If you're interested in overcoming the post-modern philosophy of "Image is Everything," just read of few of my posts, listen to Beethoven or watch some Joseph Campbell videos. There's nothing like having a meaning in life (to expand life on this and other planets) to overpower relativism's and post-modern's lack of moral values. There's no way to fight the Karl Rove's or the Andy Fastow's or the Leo Strauss's or the Vinod Khosla's unless we are willing to agree to shared moral values and shared goals for life. Ultimately, the only way to rise above the hype of businessman, politicians, religious leaders, etc...  is to ask yourself the questions:  is this good for life? And is this in accord with that force that drives life? Then, the question might be asked: Who can harm or who can damage that force that drives life?

No amount of hype can get you around the laws of physics. If you don't consume exergy, you die, regardless of whether you believe else wise. But that force that drives life does not die (until perhaps the universe reaches equilibrium.) There is a real world with real laws of physics and a real goal to life: to expand and grow. It doesn't matter how much hype you sell, there's only one way to grow and expand society, and that's developing technology with positive unsubsidized rates of return on investment. Those who generate positive, unsubsidized rates of return on investment (when including effects of pollution) are living the good and virtuous life! A good and a virtuous society is a growing society. And those things that help society and life grow are good, right, and in tune with the force that drives life (i.e. gradients in exergy for systems far-from-equilibrium). While it seems possible to live your life not in accord with the force that drives life, it does not appear to me that anybody can harm that force that drives life, and that gives me comfort to know.

As Socrates would say, "Only you can harm your soul."  I would respond, "Nothing can harm the force that drives life."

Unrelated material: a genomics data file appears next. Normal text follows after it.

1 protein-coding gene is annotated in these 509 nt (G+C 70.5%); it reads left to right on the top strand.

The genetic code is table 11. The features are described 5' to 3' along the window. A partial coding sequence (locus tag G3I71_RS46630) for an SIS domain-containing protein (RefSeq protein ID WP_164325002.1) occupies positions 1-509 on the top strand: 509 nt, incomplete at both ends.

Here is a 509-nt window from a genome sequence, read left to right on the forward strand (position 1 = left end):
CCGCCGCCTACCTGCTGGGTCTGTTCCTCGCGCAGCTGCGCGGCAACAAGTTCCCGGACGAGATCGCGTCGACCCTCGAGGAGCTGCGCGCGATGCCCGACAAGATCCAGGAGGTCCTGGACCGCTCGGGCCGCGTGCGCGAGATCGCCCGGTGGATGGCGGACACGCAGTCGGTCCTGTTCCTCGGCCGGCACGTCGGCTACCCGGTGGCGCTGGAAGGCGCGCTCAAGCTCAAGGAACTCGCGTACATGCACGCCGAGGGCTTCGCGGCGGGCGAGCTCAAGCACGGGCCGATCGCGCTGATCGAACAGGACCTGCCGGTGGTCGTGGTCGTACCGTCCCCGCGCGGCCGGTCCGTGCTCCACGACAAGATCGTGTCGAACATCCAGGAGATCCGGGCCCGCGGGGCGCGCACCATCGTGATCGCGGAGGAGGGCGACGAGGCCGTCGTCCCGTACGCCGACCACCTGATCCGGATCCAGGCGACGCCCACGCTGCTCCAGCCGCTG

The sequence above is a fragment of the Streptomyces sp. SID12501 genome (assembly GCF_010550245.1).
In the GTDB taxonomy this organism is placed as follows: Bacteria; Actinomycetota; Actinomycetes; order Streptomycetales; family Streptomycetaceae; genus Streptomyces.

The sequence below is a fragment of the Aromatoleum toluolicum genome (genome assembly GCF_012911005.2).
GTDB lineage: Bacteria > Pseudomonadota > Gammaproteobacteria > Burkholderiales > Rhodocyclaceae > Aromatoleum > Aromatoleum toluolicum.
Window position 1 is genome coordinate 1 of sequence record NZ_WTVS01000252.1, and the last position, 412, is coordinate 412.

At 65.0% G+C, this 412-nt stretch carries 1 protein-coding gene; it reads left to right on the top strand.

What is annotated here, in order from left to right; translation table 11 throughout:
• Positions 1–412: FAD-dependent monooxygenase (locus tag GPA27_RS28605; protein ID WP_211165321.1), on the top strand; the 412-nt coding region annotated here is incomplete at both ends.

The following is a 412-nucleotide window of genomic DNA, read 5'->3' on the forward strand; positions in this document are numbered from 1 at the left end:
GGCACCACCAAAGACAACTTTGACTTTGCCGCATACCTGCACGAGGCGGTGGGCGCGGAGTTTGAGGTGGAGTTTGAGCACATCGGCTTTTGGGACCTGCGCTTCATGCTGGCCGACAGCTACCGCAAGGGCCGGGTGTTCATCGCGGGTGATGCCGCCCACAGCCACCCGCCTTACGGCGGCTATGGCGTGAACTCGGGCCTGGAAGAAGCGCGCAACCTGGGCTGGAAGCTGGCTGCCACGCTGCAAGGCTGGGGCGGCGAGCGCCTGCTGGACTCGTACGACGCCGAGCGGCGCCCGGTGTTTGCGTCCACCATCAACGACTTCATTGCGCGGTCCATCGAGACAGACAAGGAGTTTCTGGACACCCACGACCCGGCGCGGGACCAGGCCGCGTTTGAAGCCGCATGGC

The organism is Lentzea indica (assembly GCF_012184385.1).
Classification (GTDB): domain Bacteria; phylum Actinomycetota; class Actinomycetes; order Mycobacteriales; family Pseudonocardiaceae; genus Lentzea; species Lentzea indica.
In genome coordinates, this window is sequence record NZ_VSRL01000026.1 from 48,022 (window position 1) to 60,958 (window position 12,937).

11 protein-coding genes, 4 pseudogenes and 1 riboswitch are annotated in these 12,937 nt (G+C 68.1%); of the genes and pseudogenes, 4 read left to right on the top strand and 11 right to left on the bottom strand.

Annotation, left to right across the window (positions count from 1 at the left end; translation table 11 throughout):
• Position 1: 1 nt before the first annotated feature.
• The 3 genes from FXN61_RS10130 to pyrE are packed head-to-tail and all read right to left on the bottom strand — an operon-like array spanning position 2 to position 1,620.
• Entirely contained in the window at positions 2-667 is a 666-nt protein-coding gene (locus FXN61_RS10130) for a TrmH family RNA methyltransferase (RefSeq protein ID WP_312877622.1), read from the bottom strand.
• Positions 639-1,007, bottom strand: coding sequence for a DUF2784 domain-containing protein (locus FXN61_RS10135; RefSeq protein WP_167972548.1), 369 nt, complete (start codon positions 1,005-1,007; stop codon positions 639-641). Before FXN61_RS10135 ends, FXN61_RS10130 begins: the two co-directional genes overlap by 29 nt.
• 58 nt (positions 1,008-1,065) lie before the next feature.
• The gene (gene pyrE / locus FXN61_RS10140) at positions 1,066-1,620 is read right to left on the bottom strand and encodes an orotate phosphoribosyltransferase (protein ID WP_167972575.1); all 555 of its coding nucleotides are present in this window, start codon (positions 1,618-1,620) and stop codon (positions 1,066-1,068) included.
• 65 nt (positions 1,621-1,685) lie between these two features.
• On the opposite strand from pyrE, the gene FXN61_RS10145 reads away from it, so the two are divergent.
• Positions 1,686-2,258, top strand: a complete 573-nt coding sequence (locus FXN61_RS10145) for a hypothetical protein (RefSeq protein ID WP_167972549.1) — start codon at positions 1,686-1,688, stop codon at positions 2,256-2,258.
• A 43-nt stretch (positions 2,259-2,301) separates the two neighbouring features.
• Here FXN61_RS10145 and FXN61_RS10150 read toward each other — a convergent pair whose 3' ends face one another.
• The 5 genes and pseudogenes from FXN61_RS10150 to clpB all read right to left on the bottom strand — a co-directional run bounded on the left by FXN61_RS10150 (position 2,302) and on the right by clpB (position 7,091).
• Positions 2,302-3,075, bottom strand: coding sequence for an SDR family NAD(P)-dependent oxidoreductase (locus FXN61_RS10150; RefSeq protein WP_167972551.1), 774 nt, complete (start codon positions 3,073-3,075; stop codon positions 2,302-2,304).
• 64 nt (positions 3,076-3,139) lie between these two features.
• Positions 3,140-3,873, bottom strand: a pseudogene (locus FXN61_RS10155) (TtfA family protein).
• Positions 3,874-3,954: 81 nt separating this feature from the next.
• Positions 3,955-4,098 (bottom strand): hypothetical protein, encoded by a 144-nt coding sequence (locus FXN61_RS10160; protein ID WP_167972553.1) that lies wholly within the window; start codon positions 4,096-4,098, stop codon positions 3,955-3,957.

1. If you're interested in reading more about our Post Modernist President, read Peggy Noonan's opinion article in the Wall Street Journal on Oct 1-2, 2011 (weekend edition.)
    She quotes President Obama, "The irony is, the reason I was in this office is because I told a story to the American people." But, he confesses, "that narrative thread we just lost." He continues, "What the president can do, that nobody else can do, is tell a story to the American people" (about where we are as a nation and should be.)

    There appears to be a compete disconnect between our politicians and reality (and this holds for some of the major CEOs as well.)

    Senator Obama's 2008 presidential campaign did have a fairy tale quality to it. The fairy tale quality was the fact that it had nothing to do with the concept of hard work. It was about everything except growing our economy through hard work and return on investment.

    But then after the 2008 election, the fairy tale was confronted with the real world, which has a real economic crisis, a real debt crisis, and a real growth crisis. No story can pull you out of a economic crisis. You can't spend your way out of an economic crisis. Government spending on welfare and pet projects (or war) can't grow the economy.

    The only way to grow an economy out of an economic crisis is to do some combination of: a) reduce consumption of luxury items (i.e. items that do not have a positive return on work invested) and/or b) finding new energy sources that have really high rates of return on work invested.

    That's it. It's pretty simple. The hard part is risking your capital into what you think will be the next big energy source of the future. (or the next big breakthrough in medicine, communication, computation, or education.)

    Are you willing to risk your own money to make it grow when there's a chance that it could lose value?
    I hope that you are willing to take the risk, but choose wisely!